John McFerren Talks about Problems Getting Gasoline

2002 documentary project on Fayette County, TN: Special Collections, University of Memphis Libraries

April 25, 1960


Source: Photograph, Special Collections, University of Memphis Libraries.

The federal government is finally able to end the boycott by election officials in Fayette County, and voter registration begins again through a consent decree in United States v. Fayette County Executive Committee. Registration only opens on Wednesdays, and Black citizens are forced to stand in line for hours in high temperatures to vote, some even fainting. On the other hand, white citizens who wish to register to vote are able to show up, register, and leave within a matter of minutes. Whites and courthouse employees harass Blacks by throwing hot coffee and pepper, or spitting on them. At this point, only 1,000 of the 9,000 voting age adults have registered to vote.

August, 1960

 Ted Poston

Source: ©Dr. Ernest Withers, Sr. courtesy of the Withers Family Trust

Ted Poston writes an exposé on Fayette County in the New York Post, bringing the local movement national attention.

Charlie Butts Tells How Ted Poston Influenced Him

2002 documentary project on Fayette County, TN: Special Collections, University of Memphis Libraries

August, 1960

Boycott cartoon

Source: League Link Newsletter, April, 1961

After pressure from the NAACP, Gulf, Esso, Texaco, and Amoco oil companies break the fuel and gas embargo on black citizens in the county. This is a huge hardship for the people of the county who rely on the fuel to run, not only their cars, but also their farm equipment. John McFerren tries to procure gasoline for his store, but the only person who is willing to provide him with gasoline is threatened by the Sheriff.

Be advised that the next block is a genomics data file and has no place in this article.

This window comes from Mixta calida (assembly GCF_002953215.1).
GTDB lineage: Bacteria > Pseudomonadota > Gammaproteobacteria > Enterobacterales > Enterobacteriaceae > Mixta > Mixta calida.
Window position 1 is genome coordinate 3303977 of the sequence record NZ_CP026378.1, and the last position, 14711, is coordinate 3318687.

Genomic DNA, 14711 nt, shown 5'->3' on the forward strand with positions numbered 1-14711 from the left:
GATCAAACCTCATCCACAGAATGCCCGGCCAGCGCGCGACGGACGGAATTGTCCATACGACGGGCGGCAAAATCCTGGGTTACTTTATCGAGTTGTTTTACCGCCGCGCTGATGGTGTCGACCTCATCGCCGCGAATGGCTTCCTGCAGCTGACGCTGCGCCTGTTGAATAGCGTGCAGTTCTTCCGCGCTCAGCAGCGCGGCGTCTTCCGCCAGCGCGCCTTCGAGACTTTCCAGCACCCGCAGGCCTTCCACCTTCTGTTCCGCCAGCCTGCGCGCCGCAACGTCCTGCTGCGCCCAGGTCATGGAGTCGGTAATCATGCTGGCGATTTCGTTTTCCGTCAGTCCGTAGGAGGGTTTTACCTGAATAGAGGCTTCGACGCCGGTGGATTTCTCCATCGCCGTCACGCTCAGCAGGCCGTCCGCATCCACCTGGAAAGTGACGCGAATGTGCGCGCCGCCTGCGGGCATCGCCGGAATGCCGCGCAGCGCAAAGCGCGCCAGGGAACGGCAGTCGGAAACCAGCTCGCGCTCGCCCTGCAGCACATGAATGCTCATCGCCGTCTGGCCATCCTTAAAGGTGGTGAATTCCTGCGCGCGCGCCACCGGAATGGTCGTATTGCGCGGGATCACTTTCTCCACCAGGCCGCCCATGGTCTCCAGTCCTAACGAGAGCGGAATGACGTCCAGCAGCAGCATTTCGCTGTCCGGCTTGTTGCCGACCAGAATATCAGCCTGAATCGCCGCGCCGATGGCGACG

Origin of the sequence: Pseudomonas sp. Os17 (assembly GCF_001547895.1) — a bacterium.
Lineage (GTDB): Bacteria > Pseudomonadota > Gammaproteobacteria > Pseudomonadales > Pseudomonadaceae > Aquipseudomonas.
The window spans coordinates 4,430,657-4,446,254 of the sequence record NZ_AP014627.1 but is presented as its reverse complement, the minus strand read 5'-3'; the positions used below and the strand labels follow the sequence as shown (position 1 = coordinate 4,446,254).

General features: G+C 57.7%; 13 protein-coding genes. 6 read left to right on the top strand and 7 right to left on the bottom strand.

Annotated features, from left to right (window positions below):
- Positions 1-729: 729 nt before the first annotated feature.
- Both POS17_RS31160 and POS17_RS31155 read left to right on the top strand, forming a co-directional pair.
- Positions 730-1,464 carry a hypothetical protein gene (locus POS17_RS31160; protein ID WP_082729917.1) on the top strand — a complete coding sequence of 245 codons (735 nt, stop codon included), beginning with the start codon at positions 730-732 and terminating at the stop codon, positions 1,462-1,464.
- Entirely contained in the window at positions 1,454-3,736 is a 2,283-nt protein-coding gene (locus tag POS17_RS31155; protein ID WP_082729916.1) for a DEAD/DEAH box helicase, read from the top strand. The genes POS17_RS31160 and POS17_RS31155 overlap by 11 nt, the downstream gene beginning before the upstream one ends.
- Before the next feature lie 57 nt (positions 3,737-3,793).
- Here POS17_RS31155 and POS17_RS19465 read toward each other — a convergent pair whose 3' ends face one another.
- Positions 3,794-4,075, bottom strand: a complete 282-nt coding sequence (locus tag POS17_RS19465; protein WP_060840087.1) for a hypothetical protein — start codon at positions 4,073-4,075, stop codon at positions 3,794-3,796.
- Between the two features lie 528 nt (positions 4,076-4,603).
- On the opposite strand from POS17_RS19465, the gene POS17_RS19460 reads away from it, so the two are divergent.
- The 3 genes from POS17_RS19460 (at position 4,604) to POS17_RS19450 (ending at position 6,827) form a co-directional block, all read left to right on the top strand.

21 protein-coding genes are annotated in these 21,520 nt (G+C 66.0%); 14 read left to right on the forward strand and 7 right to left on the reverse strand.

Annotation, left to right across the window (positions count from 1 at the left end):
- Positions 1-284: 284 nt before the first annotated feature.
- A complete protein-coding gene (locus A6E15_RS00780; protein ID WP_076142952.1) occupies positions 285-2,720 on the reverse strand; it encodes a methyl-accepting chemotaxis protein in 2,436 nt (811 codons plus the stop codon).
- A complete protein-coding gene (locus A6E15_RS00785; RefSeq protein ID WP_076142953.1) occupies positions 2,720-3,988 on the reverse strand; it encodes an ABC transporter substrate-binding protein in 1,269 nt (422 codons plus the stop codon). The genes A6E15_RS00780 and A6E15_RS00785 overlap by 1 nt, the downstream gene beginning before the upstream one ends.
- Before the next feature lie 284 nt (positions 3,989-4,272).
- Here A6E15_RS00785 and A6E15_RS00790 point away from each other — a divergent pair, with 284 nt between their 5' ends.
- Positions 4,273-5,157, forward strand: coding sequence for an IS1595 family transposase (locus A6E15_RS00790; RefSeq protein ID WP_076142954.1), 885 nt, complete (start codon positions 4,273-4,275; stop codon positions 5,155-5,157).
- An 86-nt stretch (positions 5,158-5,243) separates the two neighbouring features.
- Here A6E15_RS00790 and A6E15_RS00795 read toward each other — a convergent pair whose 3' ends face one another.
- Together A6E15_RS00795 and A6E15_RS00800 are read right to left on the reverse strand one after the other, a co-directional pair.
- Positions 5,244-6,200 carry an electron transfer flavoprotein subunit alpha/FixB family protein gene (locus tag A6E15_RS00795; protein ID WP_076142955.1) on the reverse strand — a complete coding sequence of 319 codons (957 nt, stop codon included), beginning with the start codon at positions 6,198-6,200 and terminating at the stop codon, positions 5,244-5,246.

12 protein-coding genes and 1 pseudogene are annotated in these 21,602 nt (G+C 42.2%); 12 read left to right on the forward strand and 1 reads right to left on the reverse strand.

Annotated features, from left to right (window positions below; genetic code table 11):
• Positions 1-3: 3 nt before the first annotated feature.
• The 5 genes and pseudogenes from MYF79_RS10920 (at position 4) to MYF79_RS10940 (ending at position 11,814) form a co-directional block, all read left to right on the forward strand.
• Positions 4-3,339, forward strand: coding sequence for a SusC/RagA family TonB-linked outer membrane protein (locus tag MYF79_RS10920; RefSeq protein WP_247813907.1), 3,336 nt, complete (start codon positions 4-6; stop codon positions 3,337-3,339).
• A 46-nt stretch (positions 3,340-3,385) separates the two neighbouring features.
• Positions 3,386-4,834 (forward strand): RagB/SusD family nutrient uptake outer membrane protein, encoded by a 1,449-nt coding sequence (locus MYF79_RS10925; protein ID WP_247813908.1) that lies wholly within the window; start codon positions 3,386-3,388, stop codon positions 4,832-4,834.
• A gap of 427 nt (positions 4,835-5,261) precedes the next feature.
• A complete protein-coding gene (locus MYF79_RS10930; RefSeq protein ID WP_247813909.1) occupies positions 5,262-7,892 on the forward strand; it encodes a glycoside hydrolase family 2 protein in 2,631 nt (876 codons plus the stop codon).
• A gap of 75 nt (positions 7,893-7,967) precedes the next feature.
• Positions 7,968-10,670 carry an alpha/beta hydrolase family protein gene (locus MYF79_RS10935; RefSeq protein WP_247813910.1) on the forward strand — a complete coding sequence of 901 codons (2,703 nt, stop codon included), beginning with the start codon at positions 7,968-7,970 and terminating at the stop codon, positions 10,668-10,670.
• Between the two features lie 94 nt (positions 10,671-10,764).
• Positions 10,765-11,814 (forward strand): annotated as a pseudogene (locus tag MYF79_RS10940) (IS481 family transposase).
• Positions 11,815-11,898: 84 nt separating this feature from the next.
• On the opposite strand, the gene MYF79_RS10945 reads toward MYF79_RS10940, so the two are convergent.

September, 1960

Tent City

Source: Photograph, Special Collections, University of Memphis Libraries


Eight black families are forced off land owned by Ellis Watkins, Bynum Leatherwood, and Mrs. Henry McNamee. Although far from wealthy, Shepard Towles, a black farmer who owns his land [located on Old Macon Rd (now Rhea Drive and Highway 195)], permits evicted families to pitch tents to live in. This collection of makeshift homes comes to be known as "Tent City." The extra demand for water eventually runs the Towles's water well dry, and his land can no longer accommodate all the evicted families. As a result, Gertrude Beasley, a black landowner with meager resources (located 4 miles east of Moscow, Fayette County,TN), opens up her land to pitch additional tents for evicted families. An anonymous white business owner donates many of the tents.

The evicted residents are further burdened with the inability to obtain basic necessities, including gasoline and food, and services, including medical services, because they are blacklisted for exercising their right to vote. At the height of evictions, approximately 13 families with more than 100 children are living in Tent City, some of the families living in tents for more than two years.

November 8, 1960

Justice Department and John Doar

Source: Norfolk Journal and Guide: December, 1960

African-American registered voters turn the county Republican for the first time since Reconstruction. In keeping with Black historical allegiance to the party of Lincoln, many Fayette County Blacks register in 1959 and 1960 as Republicans. Like African Americans across the nation, Fayette County's black allegiance shifts when the Democratic Party and President John F. Kennedy's administration embraces a progressive stance on civil rights.

December 1, 1960

6th Circuit Court of Appeals